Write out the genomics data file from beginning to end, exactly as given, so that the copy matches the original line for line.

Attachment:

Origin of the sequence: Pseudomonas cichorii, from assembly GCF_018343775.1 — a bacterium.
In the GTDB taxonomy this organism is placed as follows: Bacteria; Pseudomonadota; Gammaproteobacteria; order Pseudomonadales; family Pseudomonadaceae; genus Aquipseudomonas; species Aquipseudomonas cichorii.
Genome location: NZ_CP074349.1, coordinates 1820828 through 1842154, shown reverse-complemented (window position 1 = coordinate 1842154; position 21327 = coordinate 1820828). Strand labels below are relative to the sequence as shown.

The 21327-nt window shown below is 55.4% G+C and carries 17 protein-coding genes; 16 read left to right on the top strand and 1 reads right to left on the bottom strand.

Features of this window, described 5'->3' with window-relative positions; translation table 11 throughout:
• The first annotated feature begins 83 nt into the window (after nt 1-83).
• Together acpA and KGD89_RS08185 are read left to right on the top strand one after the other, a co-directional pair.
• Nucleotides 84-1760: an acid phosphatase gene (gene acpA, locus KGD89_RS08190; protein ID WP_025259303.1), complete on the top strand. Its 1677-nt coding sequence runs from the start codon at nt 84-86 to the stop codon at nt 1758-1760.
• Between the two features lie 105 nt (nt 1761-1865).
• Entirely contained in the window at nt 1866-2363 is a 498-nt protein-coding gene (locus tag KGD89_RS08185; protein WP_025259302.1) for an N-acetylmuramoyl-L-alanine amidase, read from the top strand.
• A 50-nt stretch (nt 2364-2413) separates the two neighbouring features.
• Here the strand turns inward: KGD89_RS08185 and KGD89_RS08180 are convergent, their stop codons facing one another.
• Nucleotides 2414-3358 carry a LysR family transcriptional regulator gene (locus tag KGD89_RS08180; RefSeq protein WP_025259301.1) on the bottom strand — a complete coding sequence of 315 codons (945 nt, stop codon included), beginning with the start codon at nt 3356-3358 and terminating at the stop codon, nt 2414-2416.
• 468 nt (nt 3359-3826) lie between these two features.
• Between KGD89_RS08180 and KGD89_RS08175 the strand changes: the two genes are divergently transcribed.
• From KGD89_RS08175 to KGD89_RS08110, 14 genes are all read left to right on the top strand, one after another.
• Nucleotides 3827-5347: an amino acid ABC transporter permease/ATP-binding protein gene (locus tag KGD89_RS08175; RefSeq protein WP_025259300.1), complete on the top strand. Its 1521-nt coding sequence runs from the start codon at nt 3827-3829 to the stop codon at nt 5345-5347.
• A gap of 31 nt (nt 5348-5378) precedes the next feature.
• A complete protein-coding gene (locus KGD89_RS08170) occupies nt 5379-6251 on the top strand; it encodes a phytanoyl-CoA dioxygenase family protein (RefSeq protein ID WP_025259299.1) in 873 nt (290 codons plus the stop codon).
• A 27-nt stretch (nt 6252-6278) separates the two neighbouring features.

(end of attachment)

Origin of the sequence: Pseudomonas cichorii, from assembly GCF_018343775.1 — a bacterium.
In the GTDB taxonomy this organism is placed as follows: Bacteria; Pseudomonadota; Gammaproteobacteria; order Pseudomonadales; family Pseudomonadaceae; genus Aquipseudomonas; species Aquipseudomonas cichorii.
Genome location: NZ_CP074349.1, coordinates 1820828 through 1842154, shown reverse-complemented (window position 1 = coordinate 1842154; position 21327 = coordinate 1820828). Strand labels below are relative to the sequence as shown.

The 21327-nt window shown below is 55.4% G+C and carries 17 protein-coding genes; 16 read left to right on the top strand and 1 reads right to left on the bottom strand.

Features of this window, described 5'->3' with window-relative positions; translation table 11 throughout:
• The first annotated feature begins 83 nt into the window (after nt 1-83).
• Together acpA and KGD89_RS08185 are read left to right on the top strand one after the other, a co-directional pair.
• Nucleotides 84-1760: an acid phosphatase gene (gene acpA, locus KGD89_RS08190; protein ID WP_025259303.1), complete on the top strand. Its 1677-nt coding sequence runs from the start codon at nt 84-86 to the stop codon at nt 1758-1760.
• Between the two features lie 105 nt (nt 1761-1865).
• Entirely contained in the window at nt 1866-2363 is a 498-nt protein-coding gene (locus tag KGD89_RS08185; protein WP_025259302.1) for an N-acetylmuramoyl-L-alanine amidase, read from the top strand.
• A 50-nt stretch (nt 2364-2413) separates the two neighbouring features.
• Here the strand turns inward: KGD89_RS08185 and KGD89_RS08180 are convergent, their stop codons facing one another.
• Nucleotides 2414-3358 carry a LysR family transcriptional regulator gene (locus tag KGD89_RS08180; RefSeq protein WP_025259301.1) on the bottom strand — a complete coding sequence of 315 codons (945 nt, stop codon included), beginning with the start codon at nt 3356-3358 and terminating at the stop codon, nt 2414-2416.
• 468 nt (nt 3359-3826) lie between these two features.
• Between KGD89_RS08180 and KGD89_RS08175 the strand changes: the two genes are divergently transcribed.
• From KGD89_RS08175 to KGD89_RS08110, 14 genes are all read left to right on the top strand, one after another.
• Nucleotides 3827-5347: an amino acid ABC transporter permease/ATP-binding protein gene (locus tag KGD89_RS08175; RefSeq protein WP_025259300.1), complete on the top strand. Its 1521-nt coding sequence runs from the start codon at nt 3827-3829 to the stop codon at nt 5345-5347.
• A gap of 31 nt (nt 5348-5378) precedes the next feature.
• A complete protein-coding gene (locus KGD89_RS08170) occupies nt 5379-6251 on the top strand; it encodes a phytanoyl-CoA dioxygenase family protein (RefSeq protein ID WP_025259299.1) in 873 nt (290 codons plus the stop codon).
• A 27-nt stretch (nt 6252-6278) separates the two neighbouring features.